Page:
It was Friday morning as Floridians were bracing for Hurricane Irma, when Rabbi Mendy Dubrowski, director of Tampa’s Chabad Young Professionals chapter, received a call from his colleague. Rabbi Yossi Katz of Tenafly, New Jersey was concerned about a member of his community who had recently entered hospice care in Tampa. Would Dubrowski stay in touch with him?
Dubrowski soon learned that the man had passed away in a storm shelter after the hospice was evacuated. The Chabad rabbi moved quickly, making arrangements with a local Jewish funeral home to claim the body and store it with the help of generators. As soon as the storm passed, he was transported home for burial.
In the hours after Irma tore through the city, Rabbi Dubrowski assembled groups of volunteers: community members, students, young professionals and others would coordinate debris removal groups, each with a designated Chabad representative and a professional landscaper to lead them and assess the needs of the homes they visit.
While a majority of his community—the rabbi puts the number at somewhere around seventy-five percent—evacuated Tampa before the hurricane hit, there are yet many people stranded and in desperate need of assistance. Chabad representatives have received hundreds of calls from family members looking to make contact, and are focusing on conducting safety checks, particularly for elderly individuals who have lost power.
The need for food is another priority. “At the moment we are preparing meals at Chabad centers free of charge,” Rabbi Mendy Gutnick of Parkland, F.L., says. Some of these Chabad centers are among the few buildings in the affected area that have regained power, and are also serving as cooling centers; many residents are stranded in temperatures reaching the high 90’s without working air conditioners. “Right now, it’s so hot that it’s dangerous for families with young children to stay home,” Gutnick notes.
The relief effort is part of a greater statewide initiative by Chabad emissaries all across Florida to coordinate resources for distributing food, providing shelter, and setting up help hotlines. Spreadsheets for the United Chabad Florida Relief Efforts “let everyone know who’s doing what in each region,” explains Gutnick.
In Hollywood, Deerfield Beach, and other locations, Chabad rabbis are delivering food to the homebound; one Rabbi Yossi Goldwag delivered some 85 meals today. In some cases, individuals have opened up their restaurants or private kitchens to provide meals, with Chabad representatives working to connect them to those in need.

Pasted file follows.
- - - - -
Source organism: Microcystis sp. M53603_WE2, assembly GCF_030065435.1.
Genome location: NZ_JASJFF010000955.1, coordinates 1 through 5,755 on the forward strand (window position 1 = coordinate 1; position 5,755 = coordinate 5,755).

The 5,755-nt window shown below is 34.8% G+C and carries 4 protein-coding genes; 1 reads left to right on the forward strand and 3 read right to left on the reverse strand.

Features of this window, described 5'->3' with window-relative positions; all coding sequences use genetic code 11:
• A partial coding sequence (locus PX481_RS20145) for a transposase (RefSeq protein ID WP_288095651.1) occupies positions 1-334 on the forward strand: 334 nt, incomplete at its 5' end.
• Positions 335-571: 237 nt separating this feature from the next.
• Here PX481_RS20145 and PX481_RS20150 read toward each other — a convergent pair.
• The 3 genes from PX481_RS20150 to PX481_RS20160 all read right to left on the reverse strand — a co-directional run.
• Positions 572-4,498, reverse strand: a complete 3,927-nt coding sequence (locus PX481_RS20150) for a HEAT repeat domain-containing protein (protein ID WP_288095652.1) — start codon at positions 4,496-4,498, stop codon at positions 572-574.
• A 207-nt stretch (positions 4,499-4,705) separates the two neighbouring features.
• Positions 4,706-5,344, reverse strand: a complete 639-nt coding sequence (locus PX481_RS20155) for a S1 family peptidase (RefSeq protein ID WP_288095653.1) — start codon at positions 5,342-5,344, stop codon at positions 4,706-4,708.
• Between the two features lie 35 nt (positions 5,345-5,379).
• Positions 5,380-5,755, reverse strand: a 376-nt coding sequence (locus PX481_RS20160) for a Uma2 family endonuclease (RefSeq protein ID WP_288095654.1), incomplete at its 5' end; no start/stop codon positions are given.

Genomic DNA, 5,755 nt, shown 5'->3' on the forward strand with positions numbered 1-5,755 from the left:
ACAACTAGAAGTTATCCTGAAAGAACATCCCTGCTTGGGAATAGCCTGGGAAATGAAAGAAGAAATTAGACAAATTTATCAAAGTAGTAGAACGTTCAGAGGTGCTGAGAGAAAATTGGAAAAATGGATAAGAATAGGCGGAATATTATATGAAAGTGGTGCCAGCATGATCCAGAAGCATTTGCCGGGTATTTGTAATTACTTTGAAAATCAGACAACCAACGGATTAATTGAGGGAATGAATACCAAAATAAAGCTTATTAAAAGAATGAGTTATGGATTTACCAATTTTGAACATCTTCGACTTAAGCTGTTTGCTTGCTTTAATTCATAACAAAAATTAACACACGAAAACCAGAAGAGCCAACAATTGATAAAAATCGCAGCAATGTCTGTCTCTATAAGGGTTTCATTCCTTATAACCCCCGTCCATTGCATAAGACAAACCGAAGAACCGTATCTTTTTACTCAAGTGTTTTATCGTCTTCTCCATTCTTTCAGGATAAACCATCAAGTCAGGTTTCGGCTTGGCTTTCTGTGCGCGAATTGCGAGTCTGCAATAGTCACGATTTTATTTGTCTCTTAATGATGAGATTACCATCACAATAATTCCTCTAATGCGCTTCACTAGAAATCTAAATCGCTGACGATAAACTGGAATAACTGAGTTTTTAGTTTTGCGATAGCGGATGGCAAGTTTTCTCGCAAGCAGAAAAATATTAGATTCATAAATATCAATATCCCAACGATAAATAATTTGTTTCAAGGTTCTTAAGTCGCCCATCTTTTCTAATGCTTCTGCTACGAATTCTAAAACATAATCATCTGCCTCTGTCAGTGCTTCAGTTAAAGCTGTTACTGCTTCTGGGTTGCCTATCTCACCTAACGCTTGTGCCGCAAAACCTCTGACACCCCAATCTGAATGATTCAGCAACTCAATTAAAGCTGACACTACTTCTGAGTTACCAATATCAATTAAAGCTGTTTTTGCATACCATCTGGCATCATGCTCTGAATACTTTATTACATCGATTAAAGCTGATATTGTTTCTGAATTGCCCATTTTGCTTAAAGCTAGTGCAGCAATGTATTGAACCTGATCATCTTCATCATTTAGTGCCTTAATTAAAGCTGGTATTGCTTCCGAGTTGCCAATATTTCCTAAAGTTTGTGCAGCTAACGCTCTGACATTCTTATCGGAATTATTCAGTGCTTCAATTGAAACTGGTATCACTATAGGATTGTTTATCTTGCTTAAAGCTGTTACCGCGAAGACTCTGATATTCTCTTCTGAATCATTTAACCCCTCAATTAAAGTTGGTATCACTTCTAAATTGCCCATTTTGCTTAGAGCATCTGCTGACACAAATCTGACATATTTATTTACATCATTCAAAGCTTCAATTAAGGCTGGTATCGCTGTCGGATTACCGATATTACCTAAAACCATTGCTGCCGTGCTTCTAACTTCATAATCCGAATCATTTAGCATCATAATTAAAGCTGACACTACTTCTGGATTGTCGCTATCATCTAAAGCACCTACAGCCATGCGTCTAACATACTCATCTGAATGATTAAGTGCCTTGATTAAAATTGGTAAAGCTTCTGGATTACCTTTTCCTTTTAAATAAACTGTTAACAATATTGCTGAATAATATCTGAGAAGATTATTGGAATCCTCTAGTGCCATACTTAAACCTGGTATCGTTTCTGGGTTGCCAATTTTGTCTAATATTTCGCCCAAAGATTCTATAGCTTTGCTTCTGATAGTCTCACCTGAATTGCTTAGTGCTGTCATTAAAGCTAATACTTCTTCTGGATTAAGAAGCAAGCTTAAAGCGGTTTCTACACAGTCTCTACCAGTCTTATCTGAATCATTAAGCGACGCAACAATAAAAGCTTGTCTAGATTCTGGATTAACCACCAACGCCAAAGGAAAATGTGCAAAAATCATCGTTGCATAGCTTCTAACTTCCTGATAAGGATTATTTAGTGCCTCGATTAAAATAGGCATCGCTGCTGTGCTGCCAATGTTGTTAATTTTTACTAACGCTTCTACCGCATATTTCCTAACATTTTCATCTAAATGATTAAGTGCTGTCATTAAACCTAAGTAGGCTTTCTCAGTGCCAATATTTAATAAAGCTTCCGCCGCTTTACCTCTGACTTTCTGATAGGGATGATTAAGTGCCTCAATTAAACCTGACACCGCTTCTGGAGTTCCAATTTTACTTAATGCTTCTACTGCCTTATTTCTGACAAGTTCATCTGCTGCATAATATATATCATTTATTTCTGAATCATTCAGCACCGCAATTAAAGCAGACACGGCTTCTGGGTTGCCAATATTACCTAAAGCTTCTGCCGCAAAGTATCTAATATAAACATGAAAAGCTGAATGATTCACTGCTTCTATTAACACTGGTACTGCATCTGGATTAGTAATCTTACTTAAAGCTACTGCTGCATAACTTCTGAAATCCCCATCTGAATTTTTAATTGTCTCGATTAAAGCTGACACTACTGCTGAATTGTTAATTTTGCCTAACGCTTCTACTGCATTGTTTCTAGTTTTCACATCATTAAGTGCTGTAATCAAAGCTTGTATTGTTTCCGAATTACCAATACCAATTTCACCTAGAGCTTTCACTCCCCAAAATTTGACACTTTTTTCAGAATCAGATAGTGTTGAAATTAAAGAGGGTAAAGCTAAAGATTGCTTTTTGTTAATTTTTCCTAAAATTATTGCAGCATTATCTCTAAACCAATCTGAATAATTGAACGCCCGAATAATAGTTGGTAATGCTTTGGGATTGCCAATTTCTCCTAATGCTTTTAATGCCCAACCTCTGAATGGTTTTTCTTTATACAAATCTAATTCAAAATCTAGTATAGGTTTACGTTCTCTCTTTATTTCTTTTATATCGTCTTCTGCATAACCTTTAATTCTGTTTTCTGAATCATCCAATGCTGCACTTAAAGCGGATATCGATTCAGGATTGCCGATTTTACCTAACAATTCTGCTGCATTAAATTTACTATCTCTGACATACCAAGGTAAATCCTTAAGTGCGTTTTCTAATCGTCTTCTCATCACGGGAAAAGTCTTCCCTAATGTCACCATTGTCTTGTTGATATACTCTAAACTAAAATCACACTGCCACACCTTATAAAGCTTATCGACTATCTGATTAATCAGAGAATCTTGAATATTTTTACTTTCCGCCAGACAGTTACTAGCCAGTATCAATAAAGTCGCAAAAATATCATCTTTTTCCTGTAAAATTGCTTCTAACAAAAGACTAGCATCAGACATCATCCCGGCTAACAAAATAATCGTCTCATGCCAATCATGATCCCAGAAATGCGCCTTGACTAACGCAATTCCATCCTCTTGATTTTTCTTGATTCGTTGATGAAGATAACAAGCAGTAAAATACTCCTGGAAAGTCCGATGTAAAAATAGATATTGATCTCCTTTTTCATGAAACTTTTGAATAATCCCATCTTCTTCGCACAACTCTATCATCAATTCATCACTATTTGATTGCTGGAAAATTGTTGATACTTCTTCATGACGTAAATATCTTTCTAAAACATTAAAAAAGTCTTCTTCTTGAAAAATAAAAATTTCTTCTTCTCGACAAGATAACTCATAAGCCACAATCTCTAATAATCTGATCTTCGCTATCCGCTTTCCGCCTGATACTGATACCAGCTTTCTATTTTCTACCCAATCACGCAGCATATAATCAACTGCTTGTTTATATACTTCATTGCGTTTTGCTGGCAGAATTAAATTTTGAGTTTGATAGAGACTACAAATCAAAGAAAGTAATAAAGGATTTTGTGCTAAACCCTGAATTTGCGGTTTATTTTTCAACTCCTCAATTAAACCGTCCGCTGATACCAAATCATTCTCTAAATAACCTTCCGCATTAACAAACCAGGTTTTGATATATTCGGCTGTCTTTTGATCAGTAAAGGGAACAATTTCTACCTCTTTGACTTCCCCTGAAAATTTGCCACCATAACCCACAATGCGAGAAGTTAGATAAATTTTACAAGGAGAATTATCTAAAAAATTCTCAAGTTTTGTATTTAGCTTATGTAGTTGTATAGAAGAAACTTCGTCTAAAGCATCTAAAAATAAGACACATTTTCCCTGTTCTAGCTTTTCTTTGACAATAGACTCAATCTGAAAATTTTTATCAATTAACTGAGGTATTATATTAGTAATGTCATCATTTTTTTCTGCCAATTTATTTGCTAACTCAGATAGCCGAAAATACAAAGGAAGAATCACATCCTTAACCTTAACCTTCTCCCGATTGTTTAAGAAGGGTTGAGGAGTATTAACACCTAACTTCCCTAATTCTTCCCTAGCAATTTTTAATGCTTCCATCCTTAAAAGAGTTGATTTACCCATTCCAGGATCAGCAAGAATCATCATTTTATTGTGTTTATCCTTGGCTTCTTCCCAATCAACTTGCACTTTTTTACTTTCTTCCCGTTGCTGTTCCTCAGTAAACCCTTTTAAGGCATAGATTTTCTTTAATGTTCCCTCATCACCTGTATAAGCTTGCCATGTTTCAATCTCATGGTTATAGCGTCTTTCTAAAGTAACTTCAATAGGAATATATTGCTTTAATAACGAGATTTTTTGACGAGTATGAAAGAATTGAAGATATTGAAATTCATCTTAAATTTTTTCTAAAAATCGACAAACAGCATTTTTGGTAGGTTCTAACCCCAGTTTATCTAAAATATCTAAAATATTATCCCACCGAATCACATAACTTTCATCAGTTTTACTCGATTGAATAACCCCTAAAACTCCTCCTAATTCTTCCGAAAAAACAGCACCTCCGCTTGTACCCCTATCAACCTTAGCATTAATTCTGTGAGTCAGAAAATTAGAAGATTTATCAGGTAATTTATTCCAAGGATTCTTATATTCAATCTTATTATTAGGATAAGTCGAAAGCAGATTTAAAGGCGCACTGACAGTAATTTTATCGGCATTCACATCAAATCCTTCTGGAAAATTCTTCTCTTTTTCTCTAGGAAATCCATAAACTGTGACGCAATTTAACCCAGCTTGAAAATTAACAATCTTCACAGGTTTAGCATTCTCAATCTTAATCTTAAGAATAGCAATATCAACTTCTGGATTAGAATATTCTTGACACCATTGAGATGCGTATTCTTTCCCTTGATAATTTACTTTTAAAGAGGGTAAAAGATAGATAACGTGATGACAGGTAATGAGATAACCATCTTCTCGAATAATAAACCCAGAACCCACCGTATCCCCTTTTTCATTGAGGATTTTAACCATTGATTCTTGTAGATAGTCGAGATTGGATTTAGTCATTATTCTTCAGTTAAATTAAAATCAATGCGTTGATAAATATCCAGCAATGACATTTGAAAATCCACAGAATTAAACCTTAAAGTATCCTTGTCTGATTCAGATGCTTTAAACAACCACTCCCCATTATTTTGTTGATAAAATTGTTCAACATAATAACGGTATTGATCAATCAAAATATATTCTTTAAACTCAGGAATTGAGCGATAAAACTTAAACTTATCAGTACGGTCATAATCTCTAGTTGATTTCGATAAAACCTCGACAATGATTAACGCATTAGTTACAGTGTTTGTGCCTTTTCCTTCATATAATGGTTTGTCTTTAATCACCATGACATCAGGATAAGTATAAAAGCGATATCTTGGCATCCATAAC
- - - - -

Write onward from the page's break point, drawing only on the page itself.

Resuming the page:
“We launched a statewide effort to give as much help as we can receive—not only financially, but with hands on the ground,” Gutnick says. “One rabbi can deliver eighty meals, but if people can help package, deliver, and set up some of the meal facilities, we can reach so much more.”
In Naples, Chabad Rabbi Fishel Zaklos and his wife Etti have seen both their home and their Chabad House damaged by the storm. Still, the rabbi and his family are out on the streets of Naples providing assistance to locals with the limited resources available to them.
“We want to get people over to Naples to assist the Chabad representatives, so we’re sending down a truck filled with basic food and relief items,” Gutnick says.
Apart from from the dedicated hotline that has been set up for the relief effort, “every Chabad center has created some kind of hotline system to accommodate people who are calling in.” Across social media, Chabad emissaries are posting offers to help those in need.
“As we continue to pray for those still in harm’s way, we want to be sure that you are all okay. Please let us know how you fared,” Zaklos wrote on Facebook.
Rabbi Eli Lipskar is leading the relief efforts from Miami. “Below is a list of Chabad centers that will be serving dinner tonight,” he posted. “If you have a loved one that needs to be checked on, or someone that needs a meal delivered, please let me know.”
In South Broward, Rabbi Raphael Tennenhaus blasted an email to his community. “If you know of anyone in need of assistance, please text me.” The South Broward Chabad branch has arranged for the delivery of dozens of meals to senior citizens and others who lost power, and is helping people obtain temporary shelter, as well as food and medicine. “We are very grateful to be on the giving end after Hurricane Irma,” the rabbi shares.
“Ultimately,” Dubrowski notes, “it will take everyone to help us get our communities cleaned up and back on our feet.”
To donate to the hurricane relief effort, visit jewishhurricanefund.com.